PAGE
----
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Case study: How Ratos promotes business ethics and anti-corruption

 With 12,200 employees and 12 companies in three business areas, Ratos is a business group that enables independent mid-sized companies headquartered in the Nordics to excel by being part of something larger. Ratos’s parent company and Ratos’s companies must all ensure transparent and sound corporate governance, and carry out their businesses with good business ethics and proactive anti-corruption initiatives.

This case study is based on the 2019 Annual Report by Ratos published on the Global Reporting Initiative Sustainability Disclosure Database that can be found at this link. Through all case studies we aim to demonstrate what CSR/ ESG/ sustainability reporting done responsibly means. Essentially, it means: a) identifying a company’s most important impacts on the environment, economy and society, and b) measuring, managing and changing.

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Ratos requires the implementation of sound business ethics and anti-corruption initiatives in its companies  Tweet This!, also expecting them to make sure they are not complicit in any human rights violations. In order to promote business ethics and anti-corruption Ratos took action:
  • implement a Code of Conduct
  • apply a whistleblowing system
  • impose requirements on the prevention of corruption
  • respect human rights

What are the material issues the company has identified?

In its 2019 Annual Report Ratos identified a range of material issues, such as sound corporate governance and transparency, attracting and developing the parent company and portfolio company employees, emissions and climate impact. Among these, promoting business ethics and anti-corruption stands out as a key material issue for Ratos.

Stakeholder engagement in accordance with the GRI Standards              

The Global Reporting Initiative (GRI) defines the Principle of Stakeholder Inclusiveness when identifying material issues (or a company’s most important impacts) as follows:

“The reporting organization shall identify its stakeholders, and explain how it has responded to their reasonable expectations and interests.”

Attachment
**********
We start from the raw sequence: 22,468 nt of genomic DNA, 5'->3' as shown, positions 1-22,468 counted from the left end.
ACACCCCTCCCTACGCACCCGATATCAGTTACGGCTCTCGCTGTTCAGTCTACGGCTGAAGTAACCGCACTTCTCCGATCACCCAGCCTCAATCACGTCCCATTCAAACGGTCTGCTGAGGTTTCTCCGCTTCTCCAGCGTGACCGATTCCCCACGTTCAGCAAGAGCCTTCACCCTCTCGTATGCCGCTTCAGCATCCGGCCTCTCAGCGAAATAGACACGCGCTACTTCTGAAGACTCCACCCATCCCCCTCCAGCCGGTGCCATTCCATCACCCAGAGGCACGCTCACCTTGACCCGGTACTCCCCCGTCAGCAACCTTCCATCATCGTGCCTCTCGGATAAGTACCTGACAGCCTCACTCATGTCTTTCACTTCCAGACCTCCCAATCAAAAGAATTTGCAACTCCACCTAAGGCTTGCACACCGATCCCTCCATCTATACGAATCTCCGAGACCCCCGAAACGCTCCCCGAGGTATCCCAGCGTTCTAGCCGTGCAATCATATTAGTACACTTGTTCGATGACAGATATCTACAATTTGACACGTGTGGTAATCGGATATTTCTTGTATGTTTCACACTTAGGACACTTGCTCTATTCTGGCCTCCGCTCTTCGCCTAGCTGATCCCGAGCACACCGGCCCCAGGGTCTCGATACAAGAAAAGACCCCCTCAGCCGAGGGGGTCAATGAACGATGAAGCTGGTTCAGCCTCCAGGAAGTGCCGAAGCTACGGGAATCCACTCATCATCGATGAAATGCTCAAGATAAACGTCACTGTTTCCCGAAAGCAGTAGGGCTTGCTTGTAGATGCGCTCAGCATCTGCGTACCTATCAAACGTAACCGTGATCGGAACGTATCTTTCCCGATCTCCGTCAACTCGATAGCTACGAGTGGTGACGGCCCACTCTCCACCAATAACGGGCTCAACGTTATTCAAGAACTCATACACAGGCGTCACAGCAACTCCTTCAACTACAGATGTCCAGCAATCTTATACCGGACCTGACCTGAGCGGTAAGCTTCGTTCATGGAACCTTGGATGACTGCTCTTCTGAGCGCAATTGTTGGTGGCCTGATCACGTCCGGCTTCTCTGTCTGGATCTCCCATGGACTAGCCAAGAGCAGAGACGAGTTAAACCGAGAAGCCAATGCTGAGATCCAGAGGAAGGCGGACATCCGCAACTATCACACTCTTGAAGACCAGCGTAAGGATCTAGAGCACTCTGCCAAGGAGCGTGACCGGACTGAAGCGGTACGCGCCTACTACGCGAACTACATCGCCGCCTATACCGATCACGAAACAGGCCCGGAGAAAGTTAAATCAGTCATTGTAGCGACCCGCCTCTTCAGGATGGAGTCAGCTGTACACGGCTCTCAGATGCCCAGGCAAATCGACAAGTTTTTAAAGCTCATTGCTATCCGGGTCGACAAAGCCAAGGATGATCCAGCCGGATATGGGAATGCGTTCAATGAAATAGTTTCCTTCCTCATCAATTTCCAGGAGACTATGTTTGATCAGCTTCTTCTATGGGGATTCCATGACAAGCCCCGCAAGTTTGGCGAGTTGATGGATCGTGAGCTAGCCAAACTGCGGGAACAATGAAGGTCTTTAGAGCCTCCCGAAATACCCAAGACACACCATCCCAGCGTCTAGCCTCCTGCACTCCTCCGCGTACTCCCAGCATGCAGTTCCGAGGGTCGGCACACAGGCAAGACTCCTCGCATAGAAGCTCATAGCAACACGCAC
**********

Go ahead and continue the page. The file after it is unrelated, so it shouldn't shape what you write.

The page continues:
Stakeholders must be consulted in the process of identifying a company’s most important impacts and their reasonable expectations and interests must be taken into account. This is an important cornerstone for CSR / sustainability reporting done responsibly.

Key stakeholder groups Ratos engages with:

To identify and prioritise material topics Ratos engaged with its stakeholders through the following channels:

Stakeholder Group                Method of engagement
Employees at Ratos

 

 

·      Interviews with representatives in connection with stakeholder dialogues in 2016

·      Staff meetings, performance reviews

·      Structured discussion groups focusing on Ratos’s values, corporate culture, processes and future development

Employees of Ratos’s companies

 

·      Interviews with representatives in connection with stakeholder dialogues in 2016

·      Meetings within Ratos’s annual functional forum (CEO, CFO, HR, Sustainability, etc.)

The companies’ management groups and board members ·      Interviews with representatives in connection with stakeholder dialogues in 2016

·      Group-wide assessment of the work of the boards

Owners and investors

 

 

·      Interviews with representatives in connection with stakeholder dialogues in 2016

·      Participation in surveys from/or dialogues with organisations such as CDP, RobecoSAM, Vigeo and Sustainalytics

·      General meetings

·      Dialogues and individual meetings

Experts

 

 

·      Interviews in connection with stakeholder dialogues in 2016

·      Discussions as needed

What actions were taken by Ratos to promote business ethics and anti-corruption?

In its 2019 Annual Report Ratos reports that it took the following actions for promoting business ethics and anti-corruption:

  • Implementing a Code of Conduct